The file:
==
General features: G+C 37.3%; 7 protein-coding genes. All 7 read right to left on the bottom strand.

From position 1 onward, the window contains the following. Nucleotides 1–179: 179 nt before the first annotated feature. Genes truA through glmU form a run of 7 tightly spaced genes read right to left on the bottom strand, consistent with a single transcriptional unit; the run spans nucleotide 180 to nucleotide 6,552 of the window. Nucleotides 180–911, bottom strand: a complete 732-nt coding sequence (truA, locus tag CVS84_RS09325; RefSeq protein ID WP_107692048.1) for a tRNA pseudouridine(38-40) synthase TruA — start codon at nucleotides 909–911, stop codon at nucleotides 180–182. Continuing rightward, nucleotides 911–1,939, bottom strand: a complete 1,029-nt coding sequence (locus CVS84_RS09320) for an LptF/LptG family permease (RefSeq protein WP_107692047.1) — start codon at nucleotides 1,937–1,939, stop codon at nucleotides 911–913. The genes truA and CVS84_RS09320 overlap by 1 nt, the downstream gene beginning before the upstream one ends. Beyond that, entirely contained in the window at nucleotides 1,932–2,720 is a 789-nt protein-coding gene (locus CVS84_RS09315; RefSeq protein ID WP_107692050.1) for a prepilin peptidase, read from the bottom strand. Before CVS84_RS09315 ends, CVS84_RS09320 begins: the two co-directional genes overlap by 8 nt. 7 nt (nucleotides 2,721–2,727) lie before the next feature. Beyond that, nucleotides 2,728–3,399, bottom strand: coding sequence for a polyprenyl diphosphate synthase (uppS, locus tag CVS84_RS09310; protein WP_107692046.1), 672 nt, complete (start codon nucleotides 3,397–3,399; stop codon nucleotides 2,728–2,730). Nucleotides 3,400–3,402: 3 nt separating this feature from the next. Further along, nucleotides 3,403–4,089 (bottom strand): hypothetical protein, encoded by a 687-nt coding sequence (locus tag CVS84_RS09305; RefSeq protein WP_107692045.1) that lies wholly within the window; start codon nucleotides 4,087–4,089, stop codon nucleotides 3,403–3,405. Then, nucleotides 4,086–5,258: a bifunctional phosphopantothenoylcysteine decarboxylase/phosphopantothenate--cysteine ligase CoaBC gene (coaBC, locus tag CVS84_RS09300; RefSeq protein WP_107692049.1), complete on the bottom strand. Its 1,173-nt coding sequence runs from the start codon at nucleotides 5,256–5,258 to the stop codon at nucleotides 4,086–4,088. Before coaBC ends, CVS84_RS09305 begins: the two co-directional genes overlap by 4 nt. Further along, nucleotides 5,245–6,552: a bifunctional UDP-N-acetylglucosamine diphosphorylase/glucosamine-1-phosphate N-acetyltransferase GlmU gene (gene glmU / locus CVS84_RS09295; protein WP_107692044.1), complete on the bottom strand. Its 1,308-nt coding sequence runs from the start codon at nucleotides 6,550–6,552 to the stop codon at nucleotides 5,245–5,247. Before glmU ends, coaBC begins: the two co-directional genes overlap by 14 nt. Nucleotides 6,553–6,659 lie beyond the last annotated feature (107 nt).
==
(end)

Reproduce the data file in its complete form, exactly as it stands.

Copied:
General features: G+C 37.3%; 7 protein-coding genes. All 7 read right to left on the bottom strand.

From position 1 onward, the window contains the following. Nucleotides 1–179: 179 nt before the first annotated feature. Genes truA through glmU form a run of 7 tightly spaced genes read right to left on the bottom strand, consistent with a single transcriptional unit; the run spans nucleotide 180 to nucleotide 6,552 of the window. Nucleotides 180–911, bottom strand: a complete 732-nt coding sequence (truA, locus tag CVS84_RS09325; RefSeq protein ID WP_107692048.1) for a tRNA pseudouridine(38-40) synthase TruA — start codon at nucleotides 909–911, stop codon at nucleotides 180–182. Continuing rightward, nucleotides 911–1,939, bottom strand: a complete 1,029-nt coding sequence (locus CVS84_RS09320) for an LptF/LptG family permease (RefSeq protein WP_107692047.1) — start codon at nucleotides 1,937–1,939, stop codon at nucleotides 911–913. The genes truA and CVS84_RS09320 overlap by 1 nt, the downstream gene beginning before the upstream one ends. Beyond that, entirely contained in the window at nucleotides 1,932–2,720 is a 789-nt protein-coding gene (locus CVS84_RS09315; RefSeq protein ID WP_107692050.1) for a prepilin peptidase, read from the bottom strand. Before CVS84_RS09315 ends, CVS84_RS09320 begins: the two co-directional genes overlap by 8 nt. 7 nt (nucleotides 2,721–2,727) lie before the next feature. Beyond that, nucleotides 2,728–3,399, bottom strand: coding sequence for a polyprenyl diphosphate synthase (uppS, locus tag CVS84_RS09310; protein WP_107692046.1), 672 nt, complete (start codon nucleotides 3,397–3,399; stop codon nucleotides 2,728–2,730). Nucleotides 3,400–3,402: 3 nt separating this feature from the next. Further along, nucleotides 3,403–4,089 (bottom strand): hypothetical protein, encoded by a 687-nt coding sequence (locus tag CVS84_RS09305; RefSeq protein WP_107692045.1) that lies wholly within the window; start codon nucleotides 4,087–4,089, stop codon nucleotides 3,403–3,405. Then, nucleotides 4,086–5,258: a bifunctional phosphopantothenoylcysteine decarboxylase/phosphopantothenate--cysteine ligase CoaBC gene (coaBC, locus tag CVS84_RS09300; RefSeq protein WP_107692049.1), complete on the bottom strand. Its 1,173-nt coding sequence runs from the start codon at nucleotides 5,256–5,258 to the stop codon at nucleotides 4,086–4,088. Before coaBC ends, CVS84_RS09305 begins: the two co-directional genes overlap by 4 nt. Further along, nucleotides 5,245–6,552: a bifunctional UDP-N-acetylglucosamine diphosphorylase/glucosamine-1-phosphate N-acetyltransferase GlmU gene (gene glmU / locus CVS84_RS09295; protein WP_107692044.1), complete on the bottom strand. Its 1,308-nt coding sequence runs from the start codon at nucleotides 6,550–6,552 to the stop codon at nucleotides 5,245–5,247. Before glmU ends, coaBC begins: the two co-directional genes overlap by 14 nt. Nucleotides 6,553–6,659 lie beyond the last annotated feature (107 nt).